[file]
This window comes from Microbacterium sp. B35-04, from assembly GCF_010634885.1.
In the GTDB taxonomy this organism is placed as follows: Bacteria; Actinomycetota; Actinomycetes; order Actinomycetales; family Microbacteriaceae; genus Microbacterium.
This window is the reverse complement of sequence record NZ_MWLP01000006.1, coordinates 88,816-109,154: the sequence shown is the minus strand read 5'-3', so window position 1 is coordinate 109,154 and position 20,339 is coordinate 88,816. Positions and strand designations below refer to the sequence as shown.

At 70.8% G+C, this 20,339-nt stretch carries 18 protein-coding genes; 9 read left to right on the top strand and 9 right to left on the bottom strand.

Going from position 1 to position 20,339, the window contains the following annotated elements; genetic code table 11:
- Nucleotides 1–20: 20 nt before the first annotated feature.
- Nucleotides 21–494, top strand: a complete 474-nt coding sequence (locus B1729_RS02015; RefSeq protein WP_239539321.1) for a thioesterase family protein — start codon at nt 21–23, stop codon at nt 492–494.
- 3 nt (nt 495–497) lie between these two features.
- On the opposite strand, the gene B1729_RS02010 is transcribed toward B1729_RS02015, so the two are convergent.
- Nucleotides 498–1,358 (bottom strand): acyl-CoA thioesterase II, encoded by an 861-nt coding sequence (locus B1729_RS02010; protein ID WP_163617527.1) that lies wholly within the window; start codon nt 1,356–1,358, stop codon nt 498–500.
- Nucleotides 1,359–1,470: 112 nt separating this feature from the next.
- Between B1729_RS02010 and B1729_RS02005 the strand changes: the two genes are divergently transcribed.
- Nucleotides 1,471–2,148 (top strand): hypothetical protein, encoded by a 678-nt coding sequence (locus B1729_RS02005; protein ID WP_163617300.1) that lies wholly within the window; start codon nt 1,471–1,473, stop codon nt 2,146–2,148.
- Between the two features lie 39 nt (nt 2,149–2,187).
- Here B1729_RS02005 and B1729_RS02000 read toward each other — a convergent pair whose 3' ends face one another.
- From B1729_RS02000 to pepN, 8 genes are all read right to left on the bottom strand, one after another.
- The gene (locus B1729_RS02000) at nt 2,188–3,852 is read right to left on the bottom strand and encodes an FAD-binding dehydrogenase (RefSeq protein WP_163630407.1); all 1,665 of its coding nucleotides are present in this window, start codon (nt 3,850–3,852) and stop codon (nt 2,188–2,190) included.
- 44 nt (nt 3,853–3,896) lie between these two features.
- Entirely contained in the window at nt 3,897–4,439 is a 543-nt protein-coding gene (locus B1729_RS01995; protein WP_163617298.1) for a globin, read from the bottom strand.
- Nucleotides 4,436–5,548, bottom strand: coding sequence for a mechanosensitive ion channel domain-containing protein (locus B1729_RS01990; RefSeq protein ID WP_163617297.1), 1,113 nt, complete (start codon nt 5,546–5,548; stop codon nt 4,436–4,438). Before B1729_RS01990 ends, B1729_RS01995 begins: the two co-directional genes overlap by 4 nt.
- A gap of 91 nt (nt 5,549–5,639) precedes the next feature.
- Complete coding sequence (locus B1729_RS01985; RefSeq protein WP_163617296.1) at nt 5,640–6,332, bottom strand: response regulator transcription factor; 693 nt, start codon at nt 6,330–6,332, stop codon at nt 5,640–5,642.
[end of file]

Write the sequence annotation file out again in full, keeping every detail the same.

This window comes from Microbacterium sp. B35-04, from assembly GCF_010634885.1.
In the GTDB taxonomy this organism is placed as follows: Bacteria; Actinomycetota; Actinomycetes; order Actinomycetales; family Microbacteriaceae; genus Microbacterium.
This window is the reverse complement of sequence record NZ_MWLP01000006.1, coordinates 88,816-109,154: the sequence shown is the minus strand read 5'-3', so window position 1 is coordinate 109,154 and position 20,339 is coordinate 88,816. Positions and strand designations below refer to the sequence as shown.

At 70.8% G+C, this 20,339-nt stretch carries 18 protein-coding genes; 9 read left to right on the top strand and 9 right to left on the bottom strand.

Going from position 1 to position 20,339, the window contains the following annotated elements; genetic code table 11:
- Nucleotides 1–20: 20 nt before the first annotated feature.
- Nucleotides 21–494, top strand: a complete 474-nt coding sequence (locus B1729_RS02015; RefSeq protein WP_239539321.1) for a thioesterase family protein — start codon at nt 21–23, stop codon at nt 492–494.
- 3 nt (nt 495–497) lie between these two features.
- On the opposite strand, the gene B1729_RS02010 is transcribed toward B1729_RS02015, so the two are convergent.
- Nucleotides 498–1,358 (bottom strand): acyl-CoA thioesterase II, encoded by an 861-nt coding sequence (locus B1729_RS02010; protein ID WP_163617527.1) that lies wholly within the window; start codon nt 1,356–1,358, stop codon nt 498–500.
- Nucleotides 1,359–1,470: 112 nt separating this feature from the next.
- Between B1729_RS02010 and B1729_RS02005 the strand changes: the two genes are divergently transcribed.
- Nucleotides 1,471–2,148 (top strand): hypothetical protein, encoded by a 678-nt coding sequence (locus B1729_RS02005; protein ID WP_163617300.1) that lies wholly within the window; start codon nt 1,471–1,473, stop codon nt 2,146–2,148.
- Between the two features lie 39 nt (nt 2,149–2,187).
- Here B1729_RS02005 and B1729_RS02000 read toward each other — a convergent pair whose 3' ends face one another.
- From B1729_RS02000 to pepN, 8 genes are all read right to left on the bottom strand, one after another.
- The gene (locus B1729_RS02000) at nt 2,188–3,852 is read right to left on the bottom strand and encodes an FAD-binding dehydrogenase (RefSeq protein WP_163630407.1); all 1,665 of its coding nucleotides are present in this window, start codon (nt 3,850–3,852) and stop codon (nt 2,188–2,190) included.
- 44 nt (nt 3,853–3,896) lie between these two features.
- Entirely contained in the window at nt 3,897–4,439 is a 543-nt protein-coding gene (locus B1729_RS01995; protein WP_163617298.1) for a globin, read from the bottom strand.
- Nucleotides 4,436–5,548, bottom strand: coding sequence for a mechanosensitive ion channel domain-containing protein (locus B1729_RS01990; RefSeq protein ID WP_163617297.1), 1,113 nt, complete (start codon nt 5,546–5,548; stop codon nt 4,436–4,438). Before B1729_RS01990 ends, B1729_RS01995 begins: the two co-directional genes overlap by 4 nt.
- A gap of 91 nt (nt 5,549–5,639) precedes the next feature.
- Complete coding sequence (locus B1729_RS01985; RefSeq protein WP_163617296.1) at nt 5,640–6,332, bottom strand: response regulator transcription factor; 693 nt, start codon at nt 6,330–6,332, stop codon at nt 5,640–5,642.